Martin Luther King Day celebrations stretched across the Panhandle Monday. For the parents and grandparents in Jackson County who were alive during the time of Dr. King, they say it's important to share his message with the younger generations.
"It is important that they know because they weren't alive during the time of Dr. King, but it is important the we share and teach them the importance of freedom, importance of love and nonviolence all of the things that Dr. King taught," says Jackson County resident Daisy Cockerham.
Sponsored by the local chapter of the NAACP, the parade featured 39 entries, growing from last year's 21 participants. From Daniels Street to Madison Street Park, the parade included law enforcement, step dancing, and even the Marianna High School Band.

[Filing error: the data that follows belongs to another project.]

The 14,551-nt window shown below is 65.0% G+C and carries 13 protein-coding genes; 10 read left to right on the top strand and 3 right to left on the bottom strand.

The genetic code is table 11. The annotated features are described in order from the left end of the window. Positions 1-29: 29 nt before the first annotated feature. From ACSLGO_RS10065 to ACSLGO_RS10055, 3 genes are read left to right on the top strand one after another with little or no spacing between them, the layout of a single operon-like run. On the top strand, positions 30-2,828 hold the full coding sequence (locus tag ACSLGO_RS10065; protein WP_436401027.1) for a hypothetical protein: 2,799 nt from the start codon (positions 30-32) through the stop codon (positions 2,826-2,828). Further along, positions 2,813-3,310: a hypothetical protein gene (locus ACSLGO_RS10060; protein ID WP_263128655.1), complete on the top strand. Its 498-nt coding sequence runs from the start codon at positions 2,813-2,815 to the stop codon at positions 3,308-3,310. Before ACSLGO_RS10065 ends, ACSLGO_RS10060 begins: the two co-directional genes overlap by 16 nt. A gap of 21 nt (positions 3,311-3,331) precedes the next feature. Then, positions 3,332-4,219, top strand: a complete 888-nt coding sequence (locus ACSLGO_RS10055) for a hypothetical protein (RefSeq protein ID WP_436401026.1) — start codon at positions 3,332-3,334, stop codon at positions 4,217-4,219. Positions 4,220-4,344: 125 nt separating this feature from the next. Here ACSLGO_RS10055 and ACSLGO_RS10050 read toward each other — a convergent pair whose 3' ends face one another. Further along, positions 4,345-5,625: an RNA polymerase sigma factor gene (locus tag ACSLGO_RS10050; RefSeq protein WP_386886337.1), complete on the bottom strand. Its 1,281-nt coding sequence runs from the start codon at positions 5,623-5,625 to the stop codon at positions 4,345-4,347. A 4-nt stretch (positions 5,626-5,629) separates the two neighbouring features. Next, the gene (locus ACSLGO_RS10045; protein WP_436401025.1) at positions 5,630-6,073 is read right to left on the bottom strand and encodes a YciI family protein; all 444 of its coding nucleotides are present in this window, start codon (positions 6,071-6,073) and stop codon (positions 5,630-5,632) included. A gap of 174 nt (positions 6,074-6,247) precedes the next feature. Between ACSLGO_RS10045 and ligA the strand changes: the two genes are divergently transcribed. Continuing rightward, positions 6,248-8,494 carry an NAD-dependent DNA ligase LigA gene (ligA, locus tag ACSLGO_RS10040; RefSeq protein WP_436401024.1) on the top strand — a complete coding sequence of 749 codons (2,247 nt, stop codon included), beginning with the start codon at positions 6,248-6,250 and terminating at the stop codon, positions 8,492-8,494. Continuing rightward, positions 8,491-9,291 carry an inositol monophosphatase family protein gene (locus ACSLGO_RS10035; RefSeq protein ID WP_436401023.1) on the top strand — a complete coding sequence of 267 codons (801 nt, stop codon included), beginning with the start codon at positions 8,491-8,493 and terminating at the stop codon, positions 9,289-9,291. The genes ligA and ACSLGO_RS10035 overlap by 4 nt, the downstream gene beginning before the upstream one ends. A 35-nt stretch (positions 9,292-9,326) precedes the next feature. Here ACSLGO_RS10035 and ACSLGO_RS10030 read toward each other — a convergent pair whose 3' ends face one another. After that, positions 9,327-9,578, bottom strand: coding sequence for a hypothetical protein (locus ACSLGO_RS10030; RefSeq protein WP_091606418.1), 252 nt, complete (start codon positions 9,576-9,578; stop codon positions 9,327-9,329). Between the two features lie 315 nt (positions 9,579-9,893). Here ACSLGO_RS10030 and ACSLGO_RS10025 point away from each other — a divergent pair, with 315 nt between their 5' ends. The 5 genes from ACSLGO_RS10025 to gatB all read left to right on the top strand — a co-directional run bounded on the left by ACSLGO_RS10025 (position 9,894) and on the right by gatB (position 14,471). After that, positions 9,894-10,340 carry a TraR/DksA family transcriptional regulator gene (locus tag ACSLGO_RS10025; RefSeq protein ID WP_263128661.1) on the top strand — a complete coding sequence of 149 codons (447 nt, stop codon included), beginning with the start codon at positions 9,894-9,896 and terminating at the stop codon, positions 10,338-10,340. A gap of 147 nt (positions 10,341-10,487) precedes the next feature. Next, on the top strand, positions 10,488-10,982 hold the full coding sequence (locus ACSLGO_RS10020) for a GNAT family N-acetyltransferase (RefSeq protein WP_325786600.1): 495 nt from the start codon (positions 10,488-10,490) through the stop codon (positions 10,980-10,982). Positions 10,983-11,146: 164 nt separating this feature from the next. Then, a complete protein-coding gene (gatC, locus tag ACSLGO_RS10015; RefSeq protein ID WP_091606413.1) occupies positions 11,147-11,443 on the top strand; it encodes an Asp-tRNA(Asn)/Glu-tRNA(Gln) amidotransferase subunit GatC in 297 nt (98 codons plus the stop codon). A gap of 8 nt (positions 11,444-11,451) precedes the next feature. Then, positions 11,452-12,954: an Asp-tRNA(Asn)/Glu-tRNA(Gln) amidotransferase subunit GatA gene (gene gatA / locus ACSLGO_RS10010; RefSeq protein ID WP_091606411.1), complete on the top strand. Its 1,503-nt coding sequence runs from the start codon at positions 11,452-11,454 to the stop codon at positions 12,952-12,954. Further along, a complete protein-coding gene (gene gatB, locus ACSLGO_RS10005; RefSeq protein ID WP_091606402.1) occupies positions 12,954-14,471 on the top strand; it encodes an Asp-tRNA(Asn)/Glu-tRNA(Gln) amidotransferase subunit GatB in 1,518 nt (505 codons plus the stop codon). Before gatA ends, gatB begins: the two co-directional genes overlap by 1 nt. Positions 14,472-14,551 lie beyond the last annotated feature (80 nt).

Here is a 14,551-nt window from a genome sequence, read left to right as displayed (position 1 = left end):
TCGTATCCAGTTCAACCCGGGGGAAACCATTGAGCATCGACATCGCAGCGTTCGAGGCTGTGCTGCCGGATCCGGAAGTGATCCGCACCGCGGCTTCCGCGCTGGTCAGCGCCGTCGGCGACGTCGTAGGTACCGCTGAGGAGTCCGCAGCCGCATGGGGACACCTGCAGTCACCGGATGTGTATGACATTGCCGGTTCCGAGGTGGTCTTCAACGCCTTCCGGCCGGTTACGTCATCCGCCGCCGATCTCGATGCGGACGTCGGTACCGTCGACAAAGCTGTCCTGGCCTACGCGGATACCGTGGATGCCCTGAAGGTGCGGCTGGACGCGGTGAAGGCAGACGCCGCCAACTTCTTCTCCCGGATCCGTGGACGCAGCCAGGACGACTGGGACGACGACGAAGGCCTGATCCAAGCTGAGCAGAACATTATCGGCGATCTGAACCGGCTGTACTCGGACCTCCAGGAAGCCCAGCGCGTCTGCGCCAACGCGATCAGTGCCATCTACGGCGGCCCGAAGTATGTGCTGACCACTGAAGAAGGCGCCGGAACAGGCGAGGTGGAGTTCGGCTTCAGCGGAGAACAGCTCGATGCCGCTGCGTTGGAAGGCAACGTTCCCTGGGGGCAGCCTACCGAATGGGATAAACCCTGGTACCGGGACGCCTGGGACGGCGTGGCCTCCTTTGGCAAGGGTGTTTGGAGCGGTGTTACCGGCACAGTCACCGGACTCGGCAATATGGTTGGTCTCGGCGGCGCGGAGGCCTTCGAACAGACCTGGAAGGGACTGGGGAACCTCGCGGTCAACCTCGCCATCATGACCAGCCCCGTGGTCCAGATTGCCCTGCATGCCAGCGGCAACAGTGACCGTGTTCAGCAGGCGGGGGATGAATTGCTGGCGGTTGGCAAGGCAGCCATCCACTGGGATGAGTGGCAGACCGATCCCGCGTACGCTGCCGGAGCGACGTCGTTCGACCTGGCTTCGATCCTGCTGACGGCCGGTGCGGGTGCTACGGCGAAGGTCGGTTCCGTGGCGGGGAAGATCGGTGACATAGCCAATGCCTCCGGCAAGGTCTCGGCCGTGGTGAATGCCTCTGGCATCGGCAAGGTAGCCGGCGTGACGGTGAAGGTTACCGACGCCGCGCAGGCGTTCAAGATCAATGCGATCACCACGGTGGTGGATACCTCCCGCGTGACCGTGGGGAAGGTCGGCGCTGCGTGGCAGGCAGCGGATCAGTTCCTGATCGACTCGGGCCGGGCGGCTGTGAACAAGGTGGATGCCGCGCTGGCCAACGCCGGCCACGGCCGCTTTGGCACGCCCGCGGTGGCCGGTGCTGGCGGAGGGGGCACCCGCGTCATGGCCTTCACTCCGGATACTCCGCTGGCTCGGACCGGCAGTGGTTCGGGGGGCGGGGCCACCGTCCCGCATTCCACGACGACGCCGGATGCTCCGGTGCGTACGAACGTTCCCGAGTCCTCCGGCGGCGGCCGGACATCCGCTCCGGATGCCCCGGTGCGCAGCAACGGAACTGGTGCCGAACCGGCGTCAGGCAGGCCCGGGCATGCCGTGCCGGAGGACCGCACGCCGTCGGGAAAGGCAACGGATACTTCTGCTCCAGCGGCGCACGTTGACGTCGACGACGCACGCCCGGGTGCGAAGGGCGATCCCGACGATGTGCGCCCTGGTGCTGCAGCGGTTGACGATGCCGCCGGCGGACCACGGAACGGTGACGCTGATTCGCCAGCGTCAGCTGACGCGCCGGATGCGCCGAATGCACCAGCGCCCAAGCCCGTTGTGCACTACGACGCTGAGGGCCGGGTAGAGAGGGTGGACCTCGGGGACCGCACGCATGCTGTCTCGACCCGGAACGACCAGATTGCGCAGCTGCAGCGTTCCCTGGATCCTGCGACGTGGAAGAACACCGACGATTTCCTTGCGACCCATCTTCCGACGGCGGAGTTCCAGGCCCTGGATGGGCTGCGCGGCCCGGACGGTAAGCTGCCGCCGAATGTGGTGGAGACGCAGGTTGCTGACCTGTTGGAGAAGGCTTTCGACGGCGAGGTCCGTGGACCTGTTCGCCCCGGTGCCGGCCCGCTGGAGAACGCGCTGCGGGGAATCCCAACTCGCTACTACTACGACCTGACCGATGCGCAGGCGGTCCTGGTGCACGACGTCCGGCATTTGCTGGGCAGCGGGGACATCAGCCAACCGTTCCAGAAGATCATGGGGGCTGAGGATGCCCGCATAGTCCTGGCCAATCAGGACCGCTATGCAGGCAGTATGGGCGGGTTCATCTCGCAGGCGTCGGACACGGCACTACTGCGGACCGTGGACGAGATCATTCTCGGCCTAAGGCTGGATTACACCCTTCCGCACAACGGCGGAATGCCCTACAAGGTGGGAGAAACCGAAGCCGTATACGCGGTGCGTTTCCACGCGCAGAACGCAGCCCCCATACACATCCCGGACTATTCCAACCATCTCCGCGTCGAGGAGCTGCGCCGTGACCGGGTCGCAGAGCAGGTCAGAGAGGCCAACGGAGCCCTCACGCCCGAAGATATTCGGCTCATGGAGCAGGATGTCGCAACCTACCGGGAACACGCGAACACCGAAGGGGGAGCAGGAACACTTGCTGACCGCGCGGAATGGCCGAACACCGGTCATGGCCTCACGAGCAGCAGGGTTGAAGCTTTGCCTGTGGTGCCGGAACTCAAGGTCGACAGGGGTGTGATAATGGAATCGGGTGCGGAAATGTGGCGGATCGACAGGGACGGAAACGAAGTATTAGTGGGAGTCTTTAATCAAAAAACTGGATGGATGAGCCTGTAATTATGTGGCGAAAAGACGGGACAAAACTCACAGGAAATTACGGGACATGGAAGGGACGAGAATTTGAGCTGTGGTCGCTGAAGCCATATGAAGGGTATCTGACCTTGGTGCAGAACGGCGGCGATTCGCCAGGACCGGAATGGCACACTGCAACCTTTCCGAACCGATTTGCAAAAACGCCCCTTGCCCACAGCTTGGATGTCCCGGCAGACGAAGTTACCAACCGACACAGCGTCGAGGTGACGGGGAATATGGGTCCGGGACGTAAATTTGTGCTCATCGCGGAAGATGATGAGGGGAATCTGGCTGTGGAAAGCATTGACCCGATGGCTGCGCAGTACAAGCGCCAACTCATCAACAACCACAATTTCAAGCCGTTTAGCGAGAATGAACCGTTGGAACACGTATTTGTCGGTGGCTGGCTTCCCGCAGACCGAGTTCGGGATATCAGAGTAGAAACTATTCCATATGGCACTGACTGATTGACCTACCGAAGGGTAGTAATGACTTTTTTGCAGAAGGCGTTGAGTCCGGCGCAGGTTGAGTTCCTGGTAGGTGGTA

It is an event enjoyed by many hoping to carry on Dr. King's message of equality and peace for generations to come.
"We understand the importance of keeping the dream alive," says Reverend Ronald Dale Mizer, the president of the Jackson County NAACP. "There are a lot of young people that need to understand that they can be anything that they want to be. They can go anywhere that they want to go, and they have to hold their heads high and know that they can be somebody in this society."
Monday's parade finished at Madison Street Park with guest speakers.